5. To get back to possible evidence that Mollath has a case, there is the testimony by Wilhelm Schlötterer, a former Bavarian financial officer and a man with a reputation as a whistle blower. Mollath, he insists, should be released immediately and Merk should be fired. On May 3, 2011, Schlötterer gave a talk in connection with the publication of his book, Macht und Missbrauch: Franz Josef Strauß und seine Nachfolger (Power and Abuse: Franz Josef Strauss and his Successors) in which he used the Mollath case as an example of the abuse of judicial power. He concluded:
We consider the institutionalization of Gustl Mollath in various forensic psychiatric clinics as illegal and completely out of proportion. It constitutes a human rights violation which endangers all citizens subject to the laws of Bavarian justice.
Wilhelm Schlötterer’s presentation is available on YouTube.
6. Merk insists charges against her are an “unprecedented attack on the Bavarian justice system.” And that she is being attacked not because she has done something wrong, but because her political enemies see an opportunity of piling on. But if you look at what they are actually saying, they are giving reasons for calling for her dismissal – and they are calling not so much for her head as for clarification:
First there were the “Free Voters.” Then the Bavarian Pirate Party joined the fray, arguing that Merk gave false testimony to the Bavarian Parliament, thus discrediting herself and doing harm to Bavarian justice, a charge lodged by others, as well. According to the Pirate Party website author, Patrick Linnert (who makes a point of declaring he is not speaking for the party),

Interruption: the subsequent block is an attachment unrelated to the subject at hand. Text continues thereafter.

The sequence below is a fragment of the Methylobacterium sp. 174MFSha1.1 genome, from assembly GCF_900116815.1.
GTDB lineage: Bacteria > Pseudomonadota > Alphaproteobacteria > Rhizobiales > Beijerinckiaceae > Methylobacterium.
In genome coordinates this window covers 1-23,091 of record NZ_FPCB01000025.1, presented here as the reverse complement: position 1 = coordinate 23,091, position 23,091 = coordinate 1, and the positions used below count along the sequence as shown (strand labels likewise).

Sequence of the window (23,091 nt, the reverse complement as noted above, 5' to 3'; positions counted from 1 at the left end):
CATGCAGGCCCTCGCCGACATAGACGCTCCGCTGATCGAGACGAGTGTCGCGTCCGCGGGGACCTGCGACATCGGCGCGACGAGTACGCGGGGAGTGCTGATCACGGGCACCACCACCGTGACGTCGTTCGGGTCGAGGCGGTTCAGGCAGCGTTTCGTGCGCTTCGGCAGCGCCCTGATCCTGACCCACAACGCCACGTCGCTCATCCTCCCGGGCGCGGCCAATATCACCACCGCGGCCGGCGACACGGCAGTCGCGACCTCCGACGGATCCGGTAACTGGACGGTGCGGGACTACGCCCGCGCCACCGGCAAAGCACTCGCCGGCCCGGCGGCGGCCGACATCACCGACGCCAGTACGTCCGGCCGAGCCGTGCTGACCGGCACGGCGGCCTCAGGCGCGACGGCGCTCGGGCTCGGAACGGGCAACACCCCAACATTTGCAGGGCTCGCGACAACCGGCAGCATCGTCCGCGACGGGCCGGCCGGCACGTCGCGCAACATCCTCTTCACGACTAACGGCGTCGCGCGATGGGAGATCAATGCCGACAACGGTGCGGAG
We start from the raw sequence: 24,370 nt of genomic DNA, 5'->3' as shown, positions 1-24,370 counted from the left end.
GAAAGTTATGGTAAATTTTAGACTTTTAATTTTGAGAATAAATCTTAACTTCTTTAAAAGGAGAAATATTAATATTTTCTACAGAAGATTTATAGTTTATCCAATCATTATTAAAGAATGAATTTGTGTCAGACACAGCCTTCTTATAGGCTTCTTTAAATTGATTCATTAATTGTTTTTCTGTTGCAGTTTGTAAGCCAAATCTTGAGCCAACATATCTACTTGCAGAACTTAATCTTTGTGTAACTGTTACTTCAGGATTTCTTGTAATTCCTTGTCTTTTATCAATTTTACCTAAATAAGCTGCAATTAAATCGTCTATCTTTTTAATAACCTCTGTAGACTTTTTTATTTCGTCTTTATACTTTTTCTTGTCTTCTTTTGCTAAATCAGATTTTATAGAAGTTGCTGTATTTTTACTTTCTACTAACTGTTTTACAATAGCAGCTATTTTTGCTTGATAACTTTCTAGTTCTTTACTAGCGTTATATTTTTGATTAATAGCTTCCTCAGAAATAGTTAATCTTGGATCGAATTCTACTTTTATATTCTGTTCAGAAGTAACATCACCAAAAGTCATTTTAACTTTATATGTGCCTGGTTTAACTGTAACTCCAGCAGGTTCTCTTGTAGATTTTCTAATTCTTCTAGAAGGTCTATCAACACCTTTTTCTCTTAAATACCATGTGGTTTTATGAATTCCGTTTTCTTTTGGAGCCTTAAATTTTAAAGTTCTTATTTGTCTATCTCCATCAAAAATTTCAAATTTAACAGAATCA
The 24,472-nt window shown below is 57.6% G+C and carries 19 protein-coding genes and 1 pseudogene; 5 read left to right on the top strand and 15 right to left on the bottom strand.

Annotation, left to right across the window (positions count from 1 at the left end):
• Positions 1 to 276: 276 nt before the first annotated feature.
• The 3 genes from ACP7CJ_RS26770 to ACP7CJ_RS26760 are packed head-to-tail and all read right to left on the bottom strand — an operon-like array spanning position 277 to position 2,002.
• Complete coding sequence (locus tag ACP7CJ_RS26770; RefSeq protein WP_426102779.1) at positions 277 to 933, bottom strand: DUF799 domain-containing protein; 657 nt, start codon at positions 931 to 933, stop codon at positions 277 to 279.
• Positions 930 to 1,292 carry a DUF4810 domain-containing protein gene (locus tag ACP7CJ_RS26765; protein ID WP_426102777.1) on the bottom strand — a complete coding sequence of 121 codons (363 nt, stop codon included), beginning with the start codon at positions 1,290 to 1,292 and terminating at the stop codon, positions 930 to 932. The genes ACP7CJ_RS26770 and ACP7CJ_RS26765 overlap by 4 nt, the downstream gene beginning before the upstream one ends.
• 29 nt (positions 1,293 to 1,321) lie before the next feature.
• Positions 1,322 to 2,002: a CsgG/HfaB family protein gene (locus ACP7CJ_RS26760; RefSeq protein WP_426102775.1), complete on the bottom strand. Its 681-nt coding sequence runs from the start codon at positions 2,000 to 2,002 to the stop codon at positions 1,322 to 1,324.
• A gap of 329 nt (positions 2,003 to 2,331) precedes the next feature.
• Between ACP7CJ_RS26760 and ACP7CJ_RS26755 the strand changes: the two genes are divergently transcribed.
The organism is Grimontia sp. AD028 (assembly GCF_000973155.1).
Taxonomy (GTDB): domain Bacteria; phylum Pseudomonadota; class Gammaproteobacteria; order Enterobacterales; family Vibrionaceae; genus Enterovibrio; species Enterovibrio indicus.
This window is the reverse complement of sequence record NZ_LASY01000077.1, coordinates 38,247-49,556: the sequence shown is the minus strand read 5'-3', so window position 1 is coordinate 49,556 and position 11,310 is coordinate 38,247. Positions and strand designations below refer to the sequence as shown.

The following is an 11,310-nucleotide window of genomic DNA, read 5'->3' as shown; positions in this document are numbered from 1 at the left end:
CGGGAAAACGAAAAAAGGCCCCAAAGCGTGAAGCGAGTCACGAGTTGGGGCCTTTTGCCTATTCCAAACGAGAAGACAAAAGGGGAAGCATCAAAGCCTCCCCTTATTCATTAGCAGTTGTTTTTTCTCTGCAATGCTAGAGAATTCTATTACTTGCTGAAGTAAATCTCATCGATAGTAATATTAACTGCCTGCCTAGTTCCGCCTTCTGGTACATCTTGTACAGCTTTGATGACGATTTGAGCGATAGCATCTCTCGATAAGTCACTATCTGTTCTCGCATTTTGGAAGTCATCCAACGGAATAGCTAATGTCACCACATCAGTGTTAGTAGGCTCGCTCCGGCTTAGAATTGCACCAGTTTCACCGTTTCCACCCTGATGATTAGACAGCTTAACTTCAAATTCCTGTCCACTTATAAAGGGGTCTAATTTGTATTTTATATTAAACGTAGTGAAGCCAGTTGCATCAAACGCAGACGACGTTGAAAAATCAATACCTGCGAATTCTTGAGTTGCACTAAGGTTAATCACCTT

Whether any of the crimes have passed the statue of limitations is irrelevant. Here it’s not just the entire justice system that has failed to do its duty, but all the experts, all the doctors and caretakers. This scandal shows what can happen when a state is governed for fifty years by the same party. It wouldn’t surprise me to find that among Mollath’s ex-wife’s customers are some big shots in the CSU. We eagerly await further results.In the article, worth reading in its entirety, Linnert says his purpose is “to give Mr. Mollath a chance at rehabilitation and to clarify the case completely." He also maintains that "Ms. Merk’s resignation (is) absolutely essential.” The commentary that follows is also enlightening, showing strong support for Linnert’s assertions.